With the new WSPV solar technology developed at UCSC, it would take only 4 percent of U.S. agricultural land to supply the amount of energy used annually in this country.
Truly renewable resources and self-sustaining systems are few and far between. But what if you could have one in your garden? Imagine strolling through your back yard, past the calming sound of your cherub fountain, breathing in the smell of fresh earth. You enter your greenhouse, and a fan gently blows air into your face. Your spinach and lettuce are looking good, and even the artichokes are coming along. Languid ladybugs and fragrant flowers live in happy harmony.
In this near-future scene, you’ll be happy with your power bill, too. The fountain, the fan and the pumps watering your garden will all be powered by the greenhouse itself.
A team of scientific innovators from UCSC has created a self-sustaining system like this, using a new generation of solar panels. These devices trap just part of the sun’s light to produce electricity. The rest passes through, nourishing the growing plants underneath.
Solar energy has a promising future, but it fights for land with threatened species, agriculture and California’s natural landscape. The UCSC team—boosted by support from NASA—aims for a more cooperative way to extract power from the sun.
“Much of the current solar development in California scrapes away plants and flattens the habitat, then solar farms are installed,” says environmental studies professor Michael Loik, a photosynthesis expert at UCSC. “I want to install our technology in a way that is compatible with the native vegetation.”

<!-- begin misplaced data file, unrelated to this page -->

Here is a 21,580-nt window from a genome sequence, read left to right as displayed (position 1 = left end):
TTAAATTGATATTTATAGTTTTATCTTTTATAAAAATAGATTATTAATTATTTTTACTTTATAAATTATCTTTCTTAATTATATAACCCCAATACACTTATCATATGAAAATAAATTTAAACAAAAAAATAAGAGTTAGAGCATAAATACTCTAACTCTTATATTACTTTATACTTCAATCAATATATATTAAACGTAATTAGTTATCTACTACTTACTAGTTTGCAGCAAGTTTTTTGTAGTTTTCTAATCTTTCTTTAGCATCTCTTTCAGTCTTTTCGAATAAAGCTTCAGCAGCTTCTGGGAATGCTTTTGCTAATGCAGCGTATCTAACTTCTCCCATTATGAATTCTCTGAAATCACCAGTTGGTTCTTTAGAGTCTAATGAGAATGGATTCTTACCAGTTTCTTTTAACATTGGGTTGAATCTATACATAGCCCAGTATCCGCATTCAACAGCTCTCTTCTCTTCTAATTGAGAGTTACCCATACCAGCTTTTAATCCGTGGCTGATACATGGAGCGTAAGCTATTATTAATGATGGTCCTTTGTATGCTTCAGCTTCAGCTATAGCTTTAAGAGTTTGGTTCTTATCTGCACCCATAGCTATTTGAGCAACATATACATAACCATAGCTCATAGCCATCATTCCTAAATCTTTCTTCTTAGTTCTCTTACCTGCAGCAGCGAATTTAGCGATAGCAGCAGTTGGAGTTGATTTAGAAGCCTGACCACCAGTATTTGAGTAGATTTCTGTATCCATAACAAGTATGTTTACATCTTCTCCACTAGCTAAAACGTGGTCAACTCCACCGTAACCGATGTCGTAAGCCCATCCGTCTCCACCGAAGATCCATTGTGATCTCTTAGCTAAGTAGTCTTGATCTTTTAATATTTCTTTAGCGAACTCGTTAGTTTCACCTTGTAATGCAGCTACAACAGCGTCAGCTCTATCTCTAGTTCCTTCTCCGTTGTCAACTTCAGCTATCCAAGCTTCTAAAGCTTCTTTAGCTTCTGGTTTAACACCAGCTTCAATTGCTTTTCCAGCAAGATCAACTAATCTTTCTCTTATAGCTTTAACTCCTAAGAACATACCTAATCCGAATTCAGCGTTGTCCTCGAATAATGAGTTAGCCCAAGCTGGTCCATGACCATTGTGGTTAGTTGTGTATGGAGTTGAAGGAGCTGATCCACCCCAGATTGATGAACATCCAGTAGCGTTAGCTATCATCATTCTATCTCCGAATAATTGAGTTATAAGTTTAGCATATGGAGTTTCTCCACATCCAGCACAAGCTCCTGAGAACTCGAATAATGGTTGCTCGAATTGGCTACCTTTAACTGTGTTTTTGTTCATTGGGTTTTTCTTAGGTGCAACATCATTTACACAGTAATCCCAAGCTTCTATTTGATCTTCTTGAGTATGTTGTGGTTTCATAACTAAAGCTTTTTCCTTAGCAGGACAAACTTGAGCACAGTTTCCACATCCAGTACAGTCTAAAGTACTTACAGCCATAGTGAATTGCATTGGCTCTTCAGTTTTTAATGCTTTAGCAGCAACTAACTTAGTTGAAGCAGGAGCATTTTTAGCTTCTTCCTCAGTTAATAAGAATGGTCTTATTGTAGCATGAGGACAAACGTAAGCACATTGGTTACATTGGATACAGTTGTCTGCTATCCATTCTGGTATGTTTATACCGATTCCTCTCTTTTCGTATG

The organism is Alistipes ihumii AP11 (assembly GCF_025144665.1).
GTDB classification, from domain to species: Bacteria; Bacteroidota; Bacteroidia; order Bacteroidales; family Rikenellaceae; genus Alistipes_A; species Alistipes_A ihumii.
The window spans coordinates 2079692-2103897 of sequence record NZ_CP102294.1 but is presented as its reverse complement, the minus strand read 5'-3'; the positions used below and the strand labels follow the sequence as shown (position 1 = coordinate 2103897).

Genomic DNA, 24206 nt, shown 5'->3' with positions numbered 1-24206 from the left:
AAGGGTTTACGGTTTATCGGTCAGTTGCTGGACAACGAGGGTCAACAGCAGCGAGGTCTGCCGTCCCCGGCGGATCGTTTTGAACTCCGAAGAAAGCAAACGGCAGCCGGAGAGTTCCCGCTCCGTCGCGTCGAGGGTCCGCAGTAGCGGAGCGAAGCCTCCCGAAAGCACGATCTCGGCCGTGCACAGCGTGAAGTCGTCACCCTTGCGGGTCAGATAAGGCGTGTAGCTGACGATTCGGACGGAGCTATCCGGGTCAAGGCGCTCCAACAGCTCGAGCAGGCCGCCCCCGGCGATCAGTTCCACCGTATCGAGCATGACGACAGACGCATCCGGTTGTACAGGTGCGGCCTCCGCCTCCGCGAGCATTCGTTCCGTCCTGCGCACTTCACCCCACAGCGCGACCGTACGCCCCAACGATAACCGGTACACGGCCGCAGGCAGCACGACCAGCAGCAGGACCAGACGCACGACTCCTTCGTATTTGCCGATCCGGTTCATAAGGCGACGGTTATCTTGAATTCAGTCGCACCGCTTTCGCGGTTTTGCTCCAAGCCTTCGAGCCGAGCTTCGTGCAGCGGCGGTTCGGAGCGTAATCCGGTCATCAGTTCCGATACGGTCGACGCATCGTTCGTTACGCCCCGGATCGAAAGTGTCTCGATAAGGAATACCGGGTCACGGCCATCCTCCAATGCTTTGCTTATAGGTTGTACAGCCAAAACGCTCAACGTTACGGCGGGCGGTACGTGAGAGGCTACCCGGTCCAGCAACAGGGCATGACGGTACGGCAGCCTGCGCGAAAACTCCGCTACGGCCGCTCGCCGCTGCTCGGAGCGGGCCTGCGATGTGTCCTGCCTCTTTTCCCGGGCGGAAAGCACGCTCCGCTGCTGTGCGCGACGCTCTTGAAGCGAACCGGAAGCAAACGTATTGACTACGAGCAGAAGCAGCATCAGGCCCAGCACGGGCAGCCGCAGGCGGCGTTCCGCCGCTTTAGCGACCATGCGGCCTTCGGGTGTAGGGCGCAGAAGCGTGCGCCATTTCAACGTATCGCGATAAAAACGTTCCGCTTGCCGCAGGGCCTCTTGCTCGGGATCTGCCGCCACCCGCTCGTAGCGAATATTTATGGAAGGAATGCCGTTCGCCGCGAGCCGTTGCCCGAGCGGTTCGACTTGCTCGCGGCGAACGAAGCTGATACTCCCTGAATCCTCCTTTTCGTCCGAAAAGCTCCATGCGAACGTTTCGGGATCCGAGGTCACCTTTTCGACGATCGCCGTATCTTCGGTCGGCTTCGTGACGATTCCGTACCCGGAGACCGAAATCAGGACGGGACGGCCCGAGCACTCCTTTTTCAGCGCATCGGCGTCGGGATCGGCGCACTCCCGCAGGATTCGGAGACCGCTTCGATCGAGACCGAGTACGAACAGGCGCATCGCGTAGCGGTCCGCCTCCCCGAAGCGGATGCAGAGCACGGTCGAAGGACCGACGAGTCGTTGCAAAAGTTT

On a large scale, solar “farms” seem like a good source of clean energy. However, the bulky installations require development that can destroy ecosystems and drive away animals. What’s more, Loik says, today’s solar panels use rare Earth metals, the ingredients of smart phones and LED televisions and hybrid car batteries. “These materials are not very sustainable in the way they are mined or disposed of,” Loik notes.
The UCSC team hopes to coax part of the solar industry in a new direction with its twist on solar panels: Wavelength Selective Photovoltaic Systems, or WSPVs.
Photovoltaic systems use the photoelectric effect, a basic process in physics, to convert light energy into electricity. If it exceeds a certain energy level, incoming light can excite and set free the outermost electrons of the atoms in a chemical element. That critical wavelength, or color, of light varies from one element to the next. Traditional solar panels capture these electrons ejected from unsustainable rare earth metals, such as cadmium and special forms of silicon. In contrast, the photovoltaic generators in WSPVs absorb light that travels down what could be called a “pigment highway.”
A Glowstick on Steroids
It all started in a physics lab on the UCSC campus. Physics professor Sue Carter works with Luminescent Solar Collectors—LSCs for short. These special panels use pigments to absorb sunlight. Like a glow-stick on steroids, a fantastically vibrant pink-orange color explodes from the panels as soon as sunlight touches them. The result is nearly blinding, leaving blotches in your sight if you stare at the edges for too long. The pigment, scattered throughout the collectors, traps incoming light energy and guides it to electricity generators.